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The Long Fight to Be Heard

Stephanie J. Nawyn

The Long Fight to Be Heard

Decades of female activism have been building toward this historic moment of cultural reckoning.

The history of organizing against sexual violence in the United States goes back further than most people realize. Shortly after the Civil War ended, black women began protesting the gang rapes of other black women by white police officers and civilians during the Memphis Riot in 1866.

Black female leaders such as Anna Julia Cooper, Ida B. Wells and Fannie Barrier Williams were at the forefront of early organizing to stop sexual violence.

Since that time, women have continually spoken out against sexual victimization, but it was not until the 1960s and 1970s that significant improvements in laws and policies were realized. The first rape crisis centers in the United States opened in 1972, the same year as the passage of Title IX, which prohibits sex discrimination in publicly funded educational institutions.

Title IX has been an important piece of legislation. It requires educational institutions to respond to sexual violence against women. In addition, it defines sexual assault and harassment as forms of sex discrimination that impede women’s equal access to education.

During the 1970s and 1980s, organized efforts against sexual violence picked up steam, with such phrases as “no means no” becoming more recognizable. Meanwhile, American attitudes slowly started to shift in the direction of seeing rapes committed by acquaintances, romantic partners or spouses as legitimate crimes.

In 1994, the Violence Against Women Act (VAWA) passed, which greatly increased the resources available to combat sexual assault and intimate partner violence, while also creating policies and funds to serve and protect victims of such violence. VAWA was renewed several times, with some expanded protections for Native American women, female immigrants and the LGBTQ population.*

This history demonstrates that while people have been speaking out against sexual violence for over 150 years, progress has come in fits and starts. Social movement experts point out that people can toil away attempting to create change for years, but they will see the fruits of their labors only during particular historical moments.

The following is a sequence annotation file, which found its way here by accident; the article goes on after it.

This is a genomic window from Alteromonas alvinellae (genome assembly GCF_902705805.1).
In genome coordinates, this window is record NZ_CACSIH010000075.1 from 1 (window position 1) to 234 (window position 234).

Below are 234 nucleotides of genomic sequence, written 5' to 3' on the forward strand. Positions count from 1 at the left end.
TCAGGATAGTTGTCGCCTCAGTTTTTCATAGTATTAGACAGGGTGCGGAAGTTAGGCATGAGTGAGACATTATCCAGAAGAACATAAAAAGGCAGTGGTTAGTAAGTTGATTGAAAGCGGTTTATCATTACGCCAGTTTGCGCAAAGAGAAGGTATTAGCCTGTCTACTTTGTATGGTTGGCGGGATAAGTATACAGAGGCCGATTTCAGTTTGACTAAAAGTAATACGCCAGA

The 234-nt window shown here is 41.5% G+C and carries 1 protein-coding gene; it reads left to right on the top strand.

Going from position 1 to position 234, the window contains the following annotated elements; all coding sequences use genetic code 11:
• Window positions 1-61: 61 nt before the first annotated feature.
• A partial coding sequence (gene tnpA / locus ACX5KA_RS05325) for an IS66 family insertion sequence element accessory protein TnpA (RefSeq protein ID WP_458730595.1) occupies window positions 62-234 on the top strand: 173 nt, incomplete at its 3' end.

We are seeing something similar at MSU. Our campus has a long history of serving survivors of sexual violence and of taking actions to prevent sexual assault. Our first anti-sex-discrimination policy was implemented in 1955, well ahead of Title IX. 


In 1980, the MSU Sexual Assault Program was created, providing counseling specifically for sexual assault survivors. We are one of the few universities with a domestic violence shelter on campus, MSU Safe Place. And the MSU Research Consortium on Gender-based Violence is a collaboration of some of the top gender-violence experts in the world.

However, these efforts have not resulted in continuous improvement. Despite the efforts of numerous faculty, staff and students, we still struggle with sexual violence on campus, both in our inability to prevent it and in our inadequate response when its occurrence comes to light.

The depth of knowledge on campus about gendered violence and how to best address it is not uniformly shared across the university. Many of us have been toiling for a long time, without seeing the needle move in the way that we had hoped.

But this is how social change happens; many people work for it over a long period of time without seeing much progress, and then the right historical moment comes along that provides fertile ground for that work. With the larger culture engaging with #MeToo and Time’s Up, with powerful men finally being held accountable by the people whom they have abused for far too long, this is a historical moment that could nurture change in many facets of society.
 

And now, because of the bravery of numerous women who spoke out publicly about the abuse they experienced from Larry Nassar, MSU is in a historical moment that makes change not just possible but inevitable.


The voices of survivors are being heard in ways that they have not been in a long time. The voices of our scholars and service providers are now guiding the changes that we as a university community must make.

And MSU supporters, especially our alumni, also have an important role to play in these changes. Alumni showing their support for anti-sexual violence work is essential for those changes to happen. When alumni call or write MSU to encourage bold action to address sexual violence, when they make gifts in support of that action, they become part of the process of making MSU a safer place for all of our students and employees.

It is through collaborations of alumni, faculty, staff and students that we will make MSU into the university we know it can be, and people will look back at this moment in time and point to those collaborations as the catalyst that put MSU on the path of becoming a world leader in addressing campus sexual assault.


Contributing Writer(s): Stephanie J. Nawyn

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